TWIN FALLS, Idaho (AP) -- Snowpack levels across the state are running lower than average this month, Idaho water officials said.

National Resource Conservation Service water supply specialist Ron Abramovich said this is the lowest January snowpack measurement since 1988. Still, he said, there's time for snow-dumping storms to replenish the state's water supply before April.

The agency tracks the amount of water in the snowpack as a way to help predict the amount of available water during the summer.

The Upper Snake Basin has 72 percent of its average snowpack level, and the Salmon Falls Basin is at just 43 percent of average. In the Big Wood Basin, snowpack is 70 percent of normal and the Little Wood Basin is at 60 percent.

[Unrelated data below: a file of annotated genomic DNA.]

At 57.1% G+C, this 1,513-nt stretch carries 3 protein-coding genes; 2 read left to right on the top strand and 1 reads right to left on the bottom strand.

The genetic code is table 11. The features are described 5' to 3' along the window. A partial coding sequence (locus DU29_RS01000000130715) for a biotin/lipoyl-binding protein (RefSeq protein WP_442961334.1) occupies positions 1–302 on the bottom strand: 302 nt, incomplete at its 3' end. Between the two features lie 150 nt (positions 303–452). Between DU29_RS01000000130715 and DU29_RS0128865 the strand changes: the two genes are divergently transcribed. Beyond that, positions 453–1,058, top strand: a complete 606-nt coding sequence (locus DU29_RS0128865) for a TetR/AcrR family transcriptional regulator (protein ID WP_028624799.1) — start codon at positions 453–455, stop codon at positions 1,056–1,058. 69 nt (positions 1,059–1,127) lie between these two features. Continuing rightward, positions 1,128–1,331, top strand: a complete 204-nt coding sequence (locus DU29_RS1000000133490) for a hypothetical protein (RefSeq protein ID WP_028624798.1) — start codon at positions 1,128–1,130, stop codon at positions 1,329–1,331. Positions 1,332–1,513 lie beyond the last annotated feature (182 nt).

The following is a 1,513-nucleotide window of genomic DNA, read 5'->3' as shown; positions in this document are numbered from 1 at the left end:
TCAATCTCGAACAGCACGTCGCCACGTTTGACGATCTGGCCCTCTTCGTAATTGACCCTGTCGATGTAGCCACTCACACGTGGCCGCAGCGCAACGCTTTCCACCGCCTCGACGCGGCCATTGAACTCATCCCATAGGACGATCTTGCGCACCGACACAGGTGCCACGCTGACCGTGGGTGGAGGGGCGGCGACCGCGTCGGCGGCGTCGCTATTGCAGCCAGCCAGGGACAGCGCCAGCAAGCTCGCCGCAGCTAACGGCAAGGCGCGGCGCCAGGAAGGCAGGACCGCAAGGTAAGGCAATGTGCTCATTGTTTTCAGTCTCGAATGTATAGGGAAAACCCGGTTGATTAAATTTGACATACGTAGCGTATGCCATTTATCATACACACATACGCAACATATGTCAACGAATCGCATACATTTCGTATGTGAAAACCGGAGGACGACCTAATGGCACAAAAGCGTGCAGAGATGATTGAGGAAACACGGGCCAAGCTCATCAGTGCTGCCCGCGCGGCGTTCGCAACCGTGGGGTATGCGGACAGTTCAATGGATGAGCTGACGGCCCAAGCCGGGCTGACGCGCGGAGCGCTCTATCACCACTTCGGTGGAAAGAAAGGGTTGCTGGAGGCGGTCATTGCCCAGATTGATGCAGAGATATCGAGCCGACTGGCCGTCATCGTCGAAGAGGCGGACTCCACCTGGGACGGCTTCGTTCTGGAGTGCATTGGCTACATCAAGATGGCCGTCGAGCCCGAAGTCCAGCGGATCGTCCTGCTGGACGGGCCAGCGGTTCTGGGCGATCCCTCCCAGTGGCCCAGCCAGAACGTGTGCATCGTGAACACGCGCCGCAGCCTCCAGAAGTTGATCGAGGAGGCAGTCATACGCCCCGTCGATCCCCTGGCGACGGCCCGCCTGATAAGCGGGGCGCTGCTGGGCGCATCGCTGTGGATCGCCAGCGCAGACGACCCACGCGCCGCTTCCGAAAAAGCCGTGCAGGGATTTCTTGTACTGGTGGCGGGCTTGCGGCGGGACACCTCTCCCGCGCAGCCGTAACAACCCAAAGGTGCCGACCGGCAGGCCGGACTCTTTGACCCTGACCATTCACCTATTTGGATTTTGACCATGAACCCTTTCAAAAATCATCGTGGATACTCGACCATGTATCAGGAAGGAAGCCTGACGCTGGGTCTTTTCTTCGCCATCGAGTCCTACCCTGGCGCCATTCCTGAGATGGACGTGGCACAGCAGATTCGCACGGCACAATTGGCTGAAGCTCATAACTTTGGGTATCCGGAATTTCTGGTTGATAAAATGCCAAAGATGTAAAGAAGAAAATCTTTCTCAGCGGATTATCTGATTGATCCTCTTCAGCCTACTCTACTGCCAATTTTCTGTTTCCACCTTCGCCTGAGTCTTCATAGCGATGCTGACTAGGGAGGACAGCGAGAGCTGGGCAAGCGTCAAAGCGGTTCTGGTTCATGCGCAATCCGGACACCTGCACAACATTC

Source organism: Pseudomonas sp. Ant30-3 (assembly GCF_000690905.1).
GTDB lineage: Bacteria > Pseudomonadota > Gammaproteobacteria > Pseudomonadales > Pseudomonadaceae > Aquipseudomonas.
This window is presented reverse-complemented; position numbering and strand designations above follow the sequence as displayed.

Snowpack levels are at 68 percent in the Boise Basin, and 23 percent in the Owyhee Basin.

Abramovich said the situation isn't as dire as it sounds. Reservoirs are still full from last year's wet spring, providing enough of a margin to get the state through a low snowpack year, he said.

But that would leave many of the reservoirs without extra water to save for the summer of 2013.

"The excellent reservoir carryover created a little security for farmers and irrigators," Abramovich said. "It's like money in the bank for them."


Information from: The Times-News,

Copyright 2012 The AP.

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